Calculating Molality: Solution Density and Molarity Relationship

• santoki
In summary, molality is a unit of concentration that represents the number of moles of solute per kilogram of solvent and is different from molarity, which represents the number of moles of solute per liter of solution. It is calculated by dividing the moles of solute by the mass of solvent in kilograms. Molality is directly related to solution density and is commonly used for solutions where temperature changes significantly. It affects the boiling and freezing points of solutions through the colligative properties and is more appropriate for solutions where temperature remains constant.
santoki
Question
A 1.392 M sodium carbonate solution has a density of 1.1353 g/mL. Calculate the molality of the solution.

Attempt
1.392 M Na2CO3 = 1.392 mol Na2CO3 per 1 L solution

I can't really make sense out of this. What would be the next step?

What is the definition of molality?

Assume you have 1L of the solution. What is its mass? What is the mass of dissolved sodium carbonate? What is the mass of the solvent?

1. What is molality and how is it different from molarity?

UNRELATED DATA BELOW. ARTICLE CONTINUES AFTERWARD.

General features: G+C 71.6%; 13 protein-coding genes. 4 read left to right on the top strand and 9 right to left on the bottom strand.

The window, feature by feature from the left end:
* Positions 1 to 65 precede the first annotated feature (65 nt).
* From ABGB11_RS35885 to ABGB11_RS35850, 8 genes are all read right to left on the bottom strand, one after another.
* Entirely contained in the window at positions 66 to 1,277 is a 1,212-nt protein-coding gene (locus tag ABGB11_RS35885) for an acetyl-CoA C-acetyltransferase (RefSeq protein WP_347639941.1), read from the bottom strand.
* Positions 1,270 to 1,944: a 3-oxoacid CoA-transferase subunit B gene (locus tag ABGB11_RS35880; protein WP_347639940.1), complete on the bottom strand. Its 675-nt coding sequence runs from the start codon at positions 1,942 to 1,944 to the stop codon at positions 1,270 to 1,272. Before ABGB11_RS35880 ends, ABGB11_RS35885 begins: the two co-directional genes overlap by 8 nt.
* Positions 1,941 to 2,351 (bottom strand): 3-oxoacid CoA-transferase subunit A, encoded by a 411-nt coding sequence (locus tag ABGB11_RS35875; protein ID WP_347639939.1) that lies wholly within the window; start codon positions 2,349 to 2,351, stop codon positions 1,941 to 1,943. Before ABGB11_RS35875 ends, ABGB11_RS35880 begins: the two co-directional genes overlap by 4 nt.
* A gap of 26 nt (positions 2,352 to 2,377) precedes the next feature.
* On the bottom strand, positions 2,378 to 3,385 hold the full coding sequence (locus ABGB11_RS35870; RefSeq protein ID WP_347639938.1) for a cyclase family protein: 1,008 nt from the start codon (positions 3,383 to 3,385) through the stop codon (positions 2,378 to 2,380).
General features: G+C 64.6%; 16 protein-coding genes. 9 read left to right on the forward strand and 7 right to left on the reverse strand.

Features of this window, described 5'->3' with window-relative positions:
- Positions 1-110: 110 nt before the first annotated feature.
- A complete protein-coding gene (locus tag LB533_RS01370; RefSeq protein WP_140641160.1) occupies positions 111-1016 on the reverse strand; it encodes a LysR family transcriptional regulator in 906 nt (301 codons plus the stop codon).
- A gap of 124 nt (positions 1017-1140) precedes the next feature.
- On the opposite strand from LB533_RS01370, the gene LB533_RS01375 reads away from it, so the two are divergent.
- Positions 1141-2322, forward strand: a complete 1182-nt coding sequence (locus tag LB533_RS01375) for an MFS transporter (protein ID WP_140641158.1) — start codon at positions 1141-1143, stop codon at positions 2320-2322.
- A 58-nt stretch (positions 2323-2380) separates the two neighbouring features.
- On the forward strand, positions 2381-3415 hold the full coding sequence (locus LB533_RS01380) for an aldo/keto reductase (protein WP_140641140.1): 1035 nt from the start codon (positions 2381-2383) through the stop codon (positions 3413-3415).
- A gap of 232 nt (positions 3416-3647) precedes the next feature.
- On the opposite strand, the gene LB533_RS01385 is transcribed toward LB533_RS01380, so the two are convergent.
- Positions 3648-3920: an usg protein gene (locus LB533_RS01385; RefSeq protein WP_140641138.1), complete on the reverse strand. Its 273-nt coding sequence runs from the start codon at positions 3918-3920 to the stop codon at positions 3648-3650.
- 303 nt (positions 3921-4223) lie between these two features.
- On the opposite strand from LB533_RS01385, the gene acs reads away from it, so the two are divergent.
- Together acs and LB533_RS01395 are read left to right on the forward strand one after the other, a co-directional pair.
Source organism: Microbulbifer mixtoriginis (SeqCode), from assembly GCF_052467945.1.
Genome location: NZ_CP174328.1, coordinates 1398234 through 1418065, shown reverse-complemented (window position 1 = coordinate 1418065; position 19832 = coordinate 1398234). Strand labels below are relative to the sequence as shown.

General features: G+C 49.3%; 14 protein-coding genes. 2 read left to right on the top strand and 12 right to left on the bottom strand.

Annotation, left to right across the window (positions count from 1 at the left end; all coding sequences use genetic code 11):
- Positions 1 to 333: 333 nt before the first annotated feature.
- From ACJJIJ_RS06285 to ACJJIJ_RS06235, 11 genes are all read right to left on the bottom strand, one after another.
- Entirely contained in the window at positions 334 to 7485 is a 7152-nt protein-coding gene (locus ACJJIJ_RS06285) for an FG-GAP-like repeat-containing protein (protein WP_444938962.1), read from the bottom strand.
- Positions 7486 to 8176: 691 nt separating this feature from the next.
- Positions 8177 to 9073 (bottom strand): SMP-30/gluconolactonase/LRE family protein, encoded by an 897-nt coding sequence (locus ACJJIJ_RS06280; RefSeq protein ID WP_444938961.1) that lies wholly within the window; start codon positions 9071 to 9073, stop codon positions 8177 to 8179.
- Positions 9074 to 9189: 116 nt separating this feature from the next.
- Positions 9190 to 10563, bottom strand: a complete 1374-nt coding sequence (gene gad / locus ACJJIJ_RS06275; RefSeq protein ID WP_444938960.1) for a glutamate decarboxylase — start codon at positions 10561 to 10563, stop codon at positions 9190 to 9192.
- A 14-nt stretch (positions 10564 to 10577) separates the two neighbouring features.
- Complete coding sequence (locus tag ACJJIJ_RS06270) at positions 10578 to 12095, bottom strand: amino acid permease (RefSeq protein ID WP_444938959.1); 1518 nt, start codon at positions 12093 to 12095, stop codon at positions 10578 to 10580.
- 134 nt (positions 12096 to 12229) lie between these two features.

Molality is a unit of concentration that represents the number of moles of solute per kilogram of solvent. It is different from molarity, which represents the number of moles of solute per liter of solution. Molality takes into account changes in temperature and is therefore more accurate for calculating concentration in solutions where temperature changes significantly.

2. How do you calculate molality?

Molality (m) can be calculated by dividing the moles of solute (n) by the mass of solvent (m) in kilograms. The formula is: m = n / m.

3. How is solution density related to molality?

Solution density is directly related to molality, as it is the mass of the solute per unit volume of the solution. As the molality increases, the density of the solution also increases, assuming all other factors remain constant.

4. Can molality be used to calculate concentration for all types of solutions?

Molality is generally used for solutions where temperature changes significantly, such as in chemical reactions. It is not as commonly used for dilute solutions or solutions where temperature remains constant. In these cases, molarity is a more appropriate unit of concentration.

5. How does molality affect the boiling and freezing points of solutions?

Molality affects the boiling and freezing points of solutions through the colligative properties of solutions. As the molality increases, the boiling point of the solution increases and the freezing point decreases. This is due to the interactions between the solute particles and the solvent, which disrupt the normal boiling and freezing processes.

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